Moving on to the proper way to install bead locks, we begin the process with Legath using a chalk or crayon to mark the tire rotation on the sidewall, and he then mounts the tire on the wheel while making sure the rotation marking is located at the valve stem—it’s easier to notice it there as you are likely to check the tire pressure quite often.
To get the tire on the rim, start by dropping the tire over the large part of the barrel so it hooks on the inside of the barrel. This will give you some leverage to pull it over the other side.
Should you feel like you are struggling to get the tire on the rim, Legath suggests trying a different approach rather than forcing it to work. With this wheel, he had to flip it over and was able to get it on from the opposite side.
Once the tire is on the rim, make sure the bead is sitting flat and even in the bead channel of the rim. If the bead is not flat, the balance will be way off, as will the clamp crush and air sealing capability. Different tire companies have different thickness of beads, and the bead area of the wheel can vary from manufacturer to manufacturer. M/T likes to see a clamp crush from the bead lock of .080-.100 inch, but you should check with your particular wheel manufacturer for their recommendations as well. You can check the amount of crush by measuring the tire’s bead and the bead lock gap without a tire. Without the proper amount of crush, the bead-lock will not be able to do its job.
Before you put the bead lock on the rim, be sure to give the fasteners a coating of anti-seize.
It’s ok to use an impact gun on the fasteners provided you are only running them down to snug them up. They need to be properly tightened with a torque wrench to 22 lb/ft (or per the wheel manufacturer’s recommended amount), and an impact will likely blow right past that if you’re not careful.
Bead lock fasteners should be snugged down in a star pattern, followed by final tightening of every other bolt until all are tightened completely.
It should go without saying that before you dismount the tires on your bead-lock wheels to make sure you deflate them before doing so.
Many racers keep a bubble balancer in their trailers, as does the M/T staff. To use it, the deepest side of the wheel should face down. Buddy doesn’t recommend spin balancing for bias-ply tires or radials. Stick-on weights are preferred, and Legath recommends using Gorilla brand duct tape to secure the weights to the wheel as an added measure.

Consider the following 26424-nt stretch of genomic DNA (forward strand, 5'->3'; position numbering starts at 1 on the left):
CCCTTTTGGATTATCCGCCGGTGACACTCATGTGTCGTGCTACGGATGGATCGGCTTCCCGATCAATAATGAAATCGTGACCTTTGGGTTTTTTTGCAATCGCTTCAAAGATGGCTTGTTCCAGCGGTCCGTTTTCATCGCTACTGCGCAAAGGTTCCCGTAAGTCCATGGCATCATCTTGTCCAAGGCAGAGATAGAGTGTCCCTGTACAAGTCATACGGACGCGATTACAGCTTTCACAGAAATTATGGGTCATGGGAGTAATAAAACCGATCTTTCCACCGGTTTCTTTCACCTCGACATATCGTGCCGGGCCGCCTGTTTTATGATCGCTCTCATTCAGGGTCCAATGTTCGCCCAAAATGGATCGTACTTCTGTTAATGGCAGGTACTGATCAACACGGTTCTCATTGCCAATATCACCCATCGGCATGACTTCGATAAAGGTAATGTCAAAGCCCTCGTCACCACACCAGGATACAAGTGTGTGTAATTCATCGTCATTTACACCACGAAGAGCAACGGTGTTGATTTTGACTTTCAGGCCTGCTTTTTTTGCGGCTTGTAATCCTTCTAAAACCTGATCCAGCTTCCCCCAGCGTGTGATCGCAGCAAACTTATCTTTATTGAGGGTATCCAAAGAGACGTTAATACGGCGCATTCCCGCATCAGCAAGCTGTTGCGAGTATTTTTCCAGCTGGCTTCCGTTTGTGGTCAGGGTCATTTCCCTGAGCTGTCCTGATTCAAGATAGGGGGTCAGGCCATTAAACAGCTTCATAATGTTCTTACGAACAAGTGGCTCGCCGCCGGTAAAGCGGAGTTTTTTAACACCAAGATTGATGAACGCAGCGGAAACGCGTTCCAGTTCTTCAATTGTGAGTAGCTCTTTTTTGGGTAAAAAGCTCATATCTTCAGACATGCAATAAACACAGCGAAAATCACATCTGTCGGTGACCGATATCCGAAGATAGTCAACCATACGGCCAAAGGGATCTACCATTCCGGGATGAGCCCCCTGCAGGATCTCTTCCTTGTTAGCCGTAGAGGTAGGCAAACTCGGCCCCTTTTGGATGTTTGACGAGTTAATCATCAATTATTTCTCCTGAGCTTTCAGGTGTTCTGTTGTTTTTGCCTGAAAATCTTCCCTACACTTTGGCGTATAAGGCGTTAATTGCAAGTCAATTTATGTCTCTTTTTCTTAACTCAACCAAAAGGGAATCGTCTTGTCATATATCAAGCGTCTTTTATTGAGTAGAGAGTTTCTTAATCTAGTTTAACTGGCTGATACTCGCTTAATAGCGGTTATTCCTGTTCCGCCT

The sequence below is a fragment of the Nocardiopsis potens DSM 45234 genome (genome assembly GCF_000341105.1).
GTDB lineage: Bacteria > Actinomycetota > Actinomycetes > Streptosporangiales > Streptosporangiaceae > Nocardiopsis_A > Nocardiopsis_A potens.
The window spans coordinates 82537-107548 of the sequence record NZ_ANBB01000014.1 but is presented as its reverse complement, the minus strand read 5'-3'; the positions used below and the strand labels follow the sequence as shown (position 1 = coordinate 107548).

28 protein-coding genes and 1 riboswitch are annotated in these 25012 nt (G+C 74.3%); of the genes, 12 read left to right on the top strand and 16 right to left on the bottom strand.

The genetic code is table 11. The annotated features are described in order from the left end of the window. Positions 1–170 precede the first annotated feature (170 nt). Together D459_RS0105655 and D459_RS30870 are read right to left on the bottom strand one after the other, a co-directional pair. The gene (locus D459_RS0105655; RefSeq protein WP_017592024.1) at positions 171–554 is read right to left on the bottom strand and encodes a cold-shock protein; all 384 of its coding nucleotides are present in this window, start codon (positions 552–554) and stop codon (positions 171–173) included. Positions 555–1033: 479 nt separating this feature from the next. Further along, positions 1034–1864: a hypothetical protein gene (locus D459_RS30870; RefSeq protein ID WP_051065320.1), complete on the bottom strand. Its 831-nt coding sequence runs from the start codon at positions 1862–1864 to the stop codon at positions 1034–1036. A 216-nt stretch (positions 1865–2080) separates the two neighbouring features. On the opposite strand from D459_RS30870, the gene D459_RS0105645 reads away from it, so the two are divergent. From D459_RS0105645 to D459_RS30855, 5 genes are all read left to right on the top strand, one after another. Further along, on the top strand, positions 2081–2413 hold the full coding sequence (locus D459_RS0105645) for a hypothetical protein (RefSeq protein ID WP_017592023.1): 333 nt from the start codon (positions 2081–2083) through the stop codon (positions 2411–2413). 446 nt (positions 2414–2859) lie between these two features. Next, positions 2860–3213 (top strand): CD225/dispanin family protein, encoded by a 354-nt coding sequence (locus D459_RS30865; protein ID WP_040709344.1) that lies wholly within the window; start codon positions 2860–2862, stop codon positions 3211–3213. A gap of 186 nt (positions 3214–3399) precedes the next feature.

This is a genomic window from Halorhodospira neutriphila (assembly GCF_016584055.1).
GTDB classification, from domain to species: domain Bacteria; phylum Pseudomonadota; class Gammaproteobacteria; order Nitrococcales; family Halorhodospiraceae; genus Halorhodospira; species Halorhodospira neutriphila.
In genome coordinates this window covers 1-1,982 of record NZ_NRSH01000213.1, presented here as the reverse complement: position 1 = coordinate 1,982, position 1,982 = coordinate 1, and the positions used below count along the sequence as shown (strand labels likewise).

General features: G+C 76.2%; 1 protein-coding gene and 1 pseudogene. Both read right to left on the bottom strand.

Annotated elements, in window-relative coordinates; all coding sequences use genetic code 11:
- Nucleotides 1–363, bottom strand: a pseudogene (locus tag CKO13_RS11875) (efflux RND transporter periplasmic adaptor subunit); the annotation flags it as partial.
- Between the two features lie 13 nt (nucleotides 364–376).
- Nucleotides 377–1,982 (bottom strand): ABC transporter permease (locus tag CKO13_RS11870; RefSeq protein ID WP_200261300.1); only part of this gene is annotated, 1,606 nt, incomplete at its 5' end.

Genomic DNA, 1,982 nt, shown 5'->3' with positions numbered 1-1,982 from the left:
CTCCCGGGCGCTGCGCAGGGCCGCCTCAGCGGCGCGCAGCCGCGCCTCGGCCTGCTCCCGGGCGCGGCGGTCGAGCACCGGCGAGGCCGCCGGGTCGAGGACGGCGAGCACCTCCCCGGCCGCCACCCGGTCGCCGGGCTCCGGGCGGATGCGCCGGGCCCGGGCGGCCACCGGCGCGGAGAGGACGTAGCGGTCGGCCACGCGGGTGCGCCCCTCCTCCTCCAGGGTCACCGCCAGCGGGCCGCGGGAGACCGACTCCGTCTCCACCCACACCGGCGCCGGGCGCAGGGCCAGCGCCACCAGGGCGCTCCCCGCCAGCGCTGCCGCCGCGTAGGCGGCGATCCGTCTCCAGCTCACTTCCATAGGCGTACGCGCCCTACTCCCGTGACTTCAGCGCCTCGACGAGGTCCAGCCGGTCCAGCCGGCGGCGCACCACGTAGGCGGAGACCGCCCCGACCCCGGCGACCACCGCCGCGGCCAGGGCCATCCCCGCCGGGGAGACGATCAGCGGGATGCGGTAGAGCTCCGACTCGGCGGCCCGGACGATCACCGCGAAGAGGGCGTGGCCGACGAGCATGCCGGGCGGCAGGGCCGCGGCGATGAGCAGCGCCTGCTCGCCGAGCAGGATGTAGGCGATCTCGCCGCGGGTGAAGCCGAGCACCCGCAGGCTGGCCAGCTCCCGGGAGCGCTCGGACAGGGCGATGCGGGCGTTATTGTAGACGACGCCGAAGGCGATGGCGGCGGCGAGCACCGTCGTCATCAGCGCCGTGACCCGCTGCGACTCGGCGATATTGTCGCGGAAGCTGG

A regular at big heads-up races all over the country, Mac Fab’s Thomas Kirk (at Left) and his right-hand man, Aaron Brown, can install bead locks on your standard bead drag racing wheels and company comes highly recommended by the M/T staff. Installing bead locks is a precision job (remember that .080-.100-inch of crush we talked about earlier), so don’t think that just because you’re handy with the TIG welder that you can whip out your own locks—there is certainly a significant monetary loss if you have to scrap them and buy new ones.
Mickey Thompson offers tubes for bias-ply slicks for sale, and they are generally used for higher horsepower and heavier vehicles as the inclusion of them helps stiffen the sidewall and maintain its shape when the throttle is down. This helps prevent deformation and the tire shake that is often a result of that. The white line that is noticeable in this image on the side of the tube should face the bottom or inside half of the wheel.
The tube installs only one way as the valve stem is offset.
A mild application of baby powder allows the tube to expand freely during inflation and prevents the tube and tire from sticking to each other under heat.
Lay the tube in and make sure it is not pinched anywhere. Then mount the tire to the rim and check the tube again to make sure it has not shifted.
The valve stem hole in the wheel must be 5/8-inch diameter. This is to allow the rubber on the valve stem base to poke through, which in turn allows the grooves in said base to dissipate any air between the tire and the tube. Air in between will cause a secondary reaction and make the tire bounce back rather than wrinkle like it should at the hit.
With bias-ply slicks, you’ll need to measure the rollout to make sure the tire circumference is the same from side to side. Put 20 psi of air into the tire to obtain the initial stretch and then fill the tire to the normal operating pressure, around 12.5 psi. Using a tape measure, determine the circumference of the tire. A half-inch of difference between the two rear tires is acceptable, though M/T’s Legath usually shoots for 1/8-inch. If the rollout is more than the half-inch, the car will drive to the side with the shorter or smaller diameter tire. If a tire needs to be stretched more, you can go up to 30 psi (maximum). Going beyond that will not stretch the tire. An added tip from M/T, cars making 1,000-1,500 hp should rotate the tires every pass. Cars with a horsepower level below that should rotate every 20 passes or so.

Sources

Mac Fab Performance Bead Locks
919-774-1297
www.beadlockconversions.com

Mickey Thompson Tires
www.mickeythompsontires.com